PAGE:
Thesis Title

Overexpression of the Hmp Gene in Esherichia Coli and Its Effect on Growth Rate

Date of Graduation

Spring 1998


Master of Science in Biology



Committee Chair

John Steiert

Subject Categories



A globin-like protein, HMP, was recently found to be produced in Escherichia coli. The hmp gene encodes for a protein that has extensive amino acid sequence homology with the N-terminal sequence of the Vitreoscilla sp. hemoglobin-like protein (Vhb), and the C-terminal has extensive sequence homology to the ferredoxin NADP⁺ reductase family. The hmp gene was shown to be regulated by oxygen concentration, similar to the regulation of the vhb gene in Vitreoscilla. Additionally the hmp gene is expressed under anaerobic conditions when nitrate is present as the terminal electron acceptor. A recent report showed the vhb gene, when inserted into E. coli, improved the overall growth rate of E. coli under oxygen limiting conditions. Regulatory mutants were isolated to study the regulation of the hmp gene. All mutants constitutively express the hmp gene and the mutation mapped at the same location on the chromosome. One of these mutants, MB-11, was selected to study the effect of overproduction of the HMP protein on the growth rate of E. coli. Initial studies showed a significant improved growth rate of MB-11 under low oxygen concentrations when compared to the growth rate of a concurrently grown wild-type strain under similar conditions. MB-21, an hmp mutant strain of MB-11, was constructed by insertional inactivation of the hmp gene. The growth rate of strain MB-21 was similar to the wild type strain under low oxygen conditions. This suggests the increased growth rate of MB-11 was due to the overexpression of the hmp gene.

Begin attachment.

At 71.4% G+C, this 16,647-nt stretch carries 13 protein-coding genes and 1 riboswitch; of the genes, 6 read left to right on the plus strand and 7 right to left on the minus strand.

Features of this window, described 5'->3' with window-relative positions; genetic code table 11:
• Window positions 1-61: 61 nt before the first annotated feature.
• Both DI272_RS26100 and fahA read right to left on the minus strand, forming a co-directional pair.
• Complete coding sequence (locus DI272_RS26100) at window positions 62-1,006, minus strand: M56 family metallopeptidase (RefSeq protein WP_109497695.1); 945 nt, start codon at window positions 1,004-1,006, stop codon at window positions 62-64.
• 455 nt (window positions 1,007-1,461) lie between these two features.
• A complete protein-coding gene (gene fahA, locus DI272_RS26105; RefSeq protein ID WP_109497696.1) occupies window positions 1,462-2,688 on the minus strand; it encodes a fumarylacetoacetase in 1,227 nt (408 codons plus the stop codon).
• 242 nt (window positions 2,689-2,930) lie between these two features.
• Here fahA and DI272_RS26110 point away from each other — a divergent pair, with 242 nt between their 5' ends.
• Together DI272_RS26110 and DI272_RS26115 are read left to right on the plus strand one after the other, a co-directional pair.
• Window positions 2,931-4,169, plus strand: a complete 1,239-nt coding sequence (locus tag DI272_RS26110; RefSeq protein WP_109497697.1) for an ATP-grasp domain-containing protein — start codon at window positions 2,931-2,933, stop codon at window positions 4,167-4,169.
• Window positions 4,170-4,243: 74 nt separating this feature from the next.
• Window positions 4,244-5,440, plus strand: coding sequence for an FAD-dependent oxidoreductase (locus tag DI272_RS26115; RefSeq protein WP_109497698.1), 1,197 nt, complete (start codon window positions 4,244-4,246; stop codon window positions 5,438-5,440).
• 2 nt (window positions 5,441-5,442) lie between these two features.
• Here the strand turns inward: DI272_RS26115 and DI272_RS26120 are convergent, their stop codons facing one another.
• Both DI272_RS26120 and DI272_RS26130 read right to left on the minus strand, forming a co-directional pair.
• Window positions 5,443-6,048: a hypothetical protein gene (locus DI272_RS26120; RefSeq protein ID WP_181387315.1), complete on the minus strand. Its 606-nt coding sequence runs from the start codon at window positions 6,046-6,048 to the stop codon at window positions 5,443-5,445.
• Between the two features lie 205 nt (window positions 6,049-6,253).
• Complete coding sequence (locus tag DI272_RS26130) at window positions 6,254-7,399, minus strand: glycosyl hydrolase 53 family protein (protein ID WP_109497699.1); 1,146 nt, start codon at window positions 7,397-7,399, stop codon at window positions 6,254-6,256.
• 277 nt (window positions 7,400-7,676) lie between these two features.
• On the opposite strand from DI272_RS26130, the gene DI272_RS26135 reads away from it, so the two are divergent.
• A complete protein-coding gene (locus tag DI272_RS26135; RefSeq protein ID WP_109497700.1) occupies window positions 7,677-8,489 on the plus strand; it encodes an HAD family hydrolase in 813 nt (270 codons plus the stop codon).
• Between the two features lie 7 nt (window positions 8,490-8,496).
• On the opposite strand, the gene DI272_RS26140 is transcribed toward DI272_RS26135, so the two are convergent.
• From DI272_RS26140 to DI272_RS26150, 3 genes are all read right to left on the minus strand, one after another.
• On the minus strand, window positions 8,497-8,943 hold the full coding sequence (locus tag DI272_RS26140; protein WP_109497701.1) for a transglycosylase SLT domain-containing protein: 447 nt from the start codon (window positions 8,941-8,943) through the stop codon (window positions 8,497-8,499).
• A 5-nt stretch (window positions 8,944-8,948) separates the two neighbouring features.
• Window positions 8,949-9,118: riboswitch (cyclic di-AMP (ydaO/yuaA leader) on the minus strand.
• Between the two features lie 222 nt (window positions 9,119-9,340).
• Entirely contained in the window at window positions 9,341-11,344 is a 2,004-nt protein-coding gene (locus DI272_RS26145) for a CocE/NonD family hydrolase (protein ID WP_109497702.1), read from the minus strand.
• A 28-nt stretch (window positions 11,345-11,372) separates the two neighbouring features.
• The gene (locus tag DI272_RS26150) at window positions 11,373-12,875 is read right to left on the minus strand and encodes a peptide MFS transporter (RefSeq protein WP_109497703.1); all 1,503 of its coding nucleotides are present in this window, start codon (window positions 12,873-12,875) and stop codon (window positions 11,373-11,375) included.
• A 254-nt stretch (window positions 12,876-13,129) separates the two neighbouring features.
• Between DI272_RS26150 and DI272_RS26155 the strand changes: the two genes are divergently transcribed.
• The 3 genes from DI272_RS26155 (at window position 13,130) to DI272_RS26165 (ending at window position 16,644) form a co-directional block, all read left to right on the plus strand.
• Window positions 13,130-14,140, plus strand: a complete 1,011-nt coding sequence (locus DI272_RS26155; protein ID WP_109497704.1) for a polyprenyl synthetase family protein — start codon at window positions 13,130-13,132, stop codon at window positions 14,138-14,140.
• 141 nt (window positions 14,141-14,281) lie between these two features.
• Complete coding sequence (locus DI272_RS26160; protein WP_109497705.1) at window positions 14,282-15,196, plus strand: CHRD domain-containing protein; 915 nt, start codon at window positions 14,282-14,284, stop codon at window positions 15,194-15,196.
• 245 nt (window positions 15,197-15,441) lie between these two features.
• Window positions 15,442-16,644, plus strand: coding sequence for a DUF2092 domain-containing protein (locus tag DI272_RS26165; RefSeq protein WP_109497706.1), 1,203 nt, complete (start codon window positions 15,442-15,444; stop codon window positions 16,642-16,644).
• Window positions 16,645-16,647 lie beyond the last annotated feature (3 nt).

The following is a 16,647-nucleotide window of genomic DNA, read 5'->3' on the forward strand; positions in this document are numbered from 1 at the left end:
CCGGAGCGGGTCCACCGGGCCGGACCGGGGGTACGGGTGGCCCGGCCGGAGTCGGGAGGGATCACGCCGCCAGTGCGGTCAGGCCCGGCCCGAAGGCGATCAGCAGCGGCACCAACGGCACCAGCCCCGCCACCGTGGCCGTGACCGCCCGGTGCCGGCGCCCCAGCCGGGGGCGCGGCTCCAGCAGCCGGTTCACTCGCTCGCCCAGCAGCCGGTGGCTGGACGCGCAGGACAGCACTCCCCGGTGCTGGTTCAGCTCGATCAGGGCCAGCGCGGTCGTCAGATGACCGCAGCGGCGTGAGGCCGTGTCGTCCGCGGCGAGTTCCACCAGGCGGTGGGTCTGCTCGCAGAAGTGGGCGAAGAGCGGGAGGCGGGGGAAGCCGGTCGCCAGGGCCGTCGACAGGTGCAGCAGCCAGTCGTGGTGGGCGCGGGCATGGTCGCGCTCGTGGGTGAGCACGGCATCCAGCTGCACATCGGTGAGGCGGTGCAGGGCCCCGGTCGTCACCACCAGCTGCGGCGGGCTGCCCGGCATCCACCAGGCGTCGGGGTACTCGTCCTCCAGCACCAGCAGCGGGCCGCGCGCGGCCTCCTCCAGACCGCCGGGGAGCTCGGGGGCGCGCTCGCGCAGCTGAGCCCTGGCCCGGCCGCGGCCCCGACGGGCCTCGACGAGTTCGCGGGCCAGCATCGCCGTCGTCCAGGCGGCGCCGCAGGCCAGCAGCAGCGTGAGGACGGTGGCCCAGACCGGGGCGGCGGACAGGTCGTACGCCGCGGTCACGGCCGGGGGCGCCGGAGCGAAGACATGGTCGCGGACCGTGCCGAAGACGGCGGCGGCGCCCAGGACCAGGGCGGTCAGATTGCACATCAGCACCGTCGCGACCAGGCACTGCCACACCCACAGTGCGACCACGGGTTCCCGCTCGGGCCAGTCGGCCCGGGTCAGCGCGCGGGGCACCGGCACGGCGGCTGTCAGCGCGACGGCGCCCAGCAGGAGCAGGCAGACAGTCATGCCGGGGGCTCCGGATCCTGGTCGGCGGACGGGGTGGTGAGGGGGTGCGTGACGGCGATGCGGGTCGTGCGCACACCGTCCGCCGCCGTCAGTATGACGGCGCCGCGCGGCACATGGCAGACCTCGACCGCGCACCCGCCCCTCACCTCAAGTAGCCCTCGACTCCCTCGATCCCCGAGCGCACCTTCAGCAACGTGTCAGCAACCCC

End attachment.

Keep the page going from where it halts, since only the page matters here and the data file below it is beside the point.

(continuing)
© Jon-David S Sears